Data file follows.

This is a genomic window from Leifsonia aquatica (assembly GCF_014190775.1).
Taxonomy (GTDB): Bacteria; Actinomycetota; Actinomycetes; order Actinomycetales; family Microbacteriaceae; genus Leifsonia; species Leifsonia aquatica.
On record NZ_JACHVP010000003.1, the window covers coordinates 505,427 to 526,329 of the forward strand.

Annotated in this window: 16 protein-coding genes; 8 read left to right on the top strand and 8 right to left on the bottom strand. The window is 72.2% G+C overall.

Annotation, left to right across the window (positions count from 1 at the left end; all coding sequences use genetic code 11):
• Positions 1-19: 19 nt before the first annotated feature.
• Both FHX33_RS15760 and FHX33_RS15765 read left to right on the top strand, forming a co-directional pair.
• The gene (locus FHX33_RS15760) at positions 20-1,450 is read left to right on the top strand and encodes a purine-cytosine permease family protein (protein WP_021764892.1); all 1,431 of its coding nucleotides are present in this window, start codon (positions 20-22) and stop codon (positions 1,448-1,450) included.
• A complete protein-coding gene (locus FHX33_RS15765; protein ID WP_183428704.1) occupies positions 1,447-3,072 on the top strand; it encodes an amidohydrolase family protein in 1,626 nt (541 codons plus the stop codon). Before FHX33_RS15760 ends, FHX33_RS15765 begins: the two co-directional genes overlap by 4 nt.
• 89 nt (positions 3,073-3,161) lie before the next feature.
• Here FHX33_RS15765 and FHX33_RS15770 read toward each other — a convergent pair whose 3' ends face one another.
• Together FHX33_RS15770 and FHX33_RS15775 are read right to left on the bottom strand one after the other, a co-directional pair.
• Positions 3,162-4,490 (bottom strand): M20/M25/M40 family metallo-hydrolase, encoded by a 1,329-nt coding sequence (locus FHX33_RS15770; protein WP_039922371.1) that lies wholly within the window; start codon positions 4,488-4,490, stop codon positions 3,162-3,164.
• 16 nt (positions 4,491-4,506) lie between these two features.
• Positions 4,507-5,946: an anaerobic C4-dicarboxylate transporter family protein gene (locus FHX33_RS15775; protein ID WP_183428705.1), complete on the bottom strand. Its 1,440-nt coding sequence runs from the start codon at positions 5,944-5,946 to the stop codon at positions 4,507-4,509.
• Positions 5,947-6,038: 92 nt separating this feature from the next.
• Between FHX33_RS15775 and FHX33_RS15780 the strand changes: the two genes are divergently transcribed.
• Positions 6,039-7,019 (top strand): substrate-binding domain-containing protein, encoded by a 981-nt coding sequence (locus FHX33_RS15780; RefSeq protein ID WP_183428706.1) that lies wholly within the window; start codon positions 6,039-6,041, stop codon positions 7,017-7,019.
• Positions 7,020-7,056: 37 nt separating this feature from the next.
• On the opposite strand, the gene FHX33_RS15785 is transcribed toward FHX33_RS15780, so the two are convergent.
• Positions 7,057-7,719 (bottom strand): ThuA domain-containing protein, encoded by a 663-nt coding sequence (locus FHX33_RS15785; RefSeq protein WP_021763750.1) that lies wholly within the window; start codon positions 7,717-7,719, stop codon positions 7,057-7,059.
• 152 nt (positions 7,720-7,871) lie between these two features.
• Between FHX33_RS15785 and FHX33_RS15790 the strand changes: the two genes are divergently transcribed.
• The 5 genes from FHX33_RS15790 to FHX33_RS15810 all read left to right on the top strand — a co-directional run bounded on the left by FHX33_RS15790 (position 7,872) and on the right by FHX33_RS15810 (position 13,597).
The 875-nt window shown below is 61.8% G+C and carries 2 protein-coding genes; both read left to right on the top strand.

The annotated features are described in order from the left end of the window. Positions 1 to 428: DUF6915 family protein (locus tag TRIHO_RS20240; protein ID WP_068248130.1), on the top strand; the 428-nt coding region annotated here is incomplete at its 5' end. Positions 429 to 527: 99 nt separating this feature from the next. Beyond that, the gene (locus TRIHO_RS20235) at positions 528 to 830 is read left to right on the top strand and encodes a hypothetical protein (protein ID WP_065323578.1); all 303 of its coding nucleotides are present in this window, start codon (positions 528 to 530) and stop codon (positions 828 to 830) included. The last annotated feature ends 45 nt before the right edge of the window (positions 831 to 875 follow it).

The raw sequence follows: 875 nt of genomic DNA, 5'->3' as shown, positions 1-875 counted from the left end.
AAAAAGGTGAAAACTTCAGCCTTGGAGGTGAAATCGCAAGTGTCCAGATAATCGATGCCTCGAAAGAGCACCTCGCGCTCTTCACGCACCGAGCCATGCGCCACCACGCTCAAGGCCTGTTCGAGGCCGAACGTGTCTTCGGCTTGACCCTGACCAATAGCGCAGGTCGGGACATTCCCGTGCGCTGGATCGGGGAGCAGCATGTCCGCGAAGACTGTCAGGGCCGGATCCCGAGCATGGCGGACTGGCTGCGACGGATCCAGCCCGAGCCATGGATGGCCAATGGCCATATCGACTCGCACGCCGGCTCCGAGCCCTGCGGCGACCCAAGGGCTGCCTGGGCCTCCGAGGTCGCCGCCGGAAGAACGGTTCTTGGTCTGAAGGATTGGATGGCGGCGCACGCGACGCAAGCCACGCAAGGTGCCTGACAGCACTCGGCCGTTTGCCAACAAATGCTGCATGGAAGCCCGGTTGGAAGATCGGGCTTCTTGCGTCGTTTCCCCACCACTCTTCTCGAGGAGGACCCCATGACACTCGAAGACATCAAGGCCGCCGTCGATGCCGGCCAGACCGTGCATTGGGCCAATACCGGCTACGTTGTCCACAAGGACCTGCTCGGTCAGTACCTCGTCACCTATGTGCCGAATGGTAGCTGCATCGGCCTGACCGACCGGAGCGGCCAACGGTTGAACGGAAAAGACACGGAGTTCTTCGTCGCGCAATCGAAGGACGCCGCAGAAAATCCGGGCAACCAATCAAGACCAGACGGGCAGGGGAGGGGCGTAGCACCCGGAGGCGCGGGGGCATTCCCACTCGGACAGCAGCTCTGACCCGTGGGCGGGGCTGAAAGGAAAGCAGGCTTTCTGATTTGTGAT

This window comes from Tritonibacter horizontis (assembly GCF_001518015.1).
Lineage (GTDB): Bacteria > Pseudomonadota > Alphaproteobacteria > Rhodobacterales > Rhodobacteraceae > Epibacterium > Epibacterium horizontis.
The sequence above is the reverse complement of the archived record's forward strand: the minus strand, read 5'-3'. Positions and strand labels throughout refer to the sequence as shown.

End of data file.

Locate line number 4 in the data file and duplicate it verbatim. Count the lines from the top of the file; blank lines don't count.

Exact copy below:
Annotated in this window: 16 protein-coding genes; 8 read left to right on the top strand and 8 right to left on the bottom strand. The window is 72.2% G+C overall.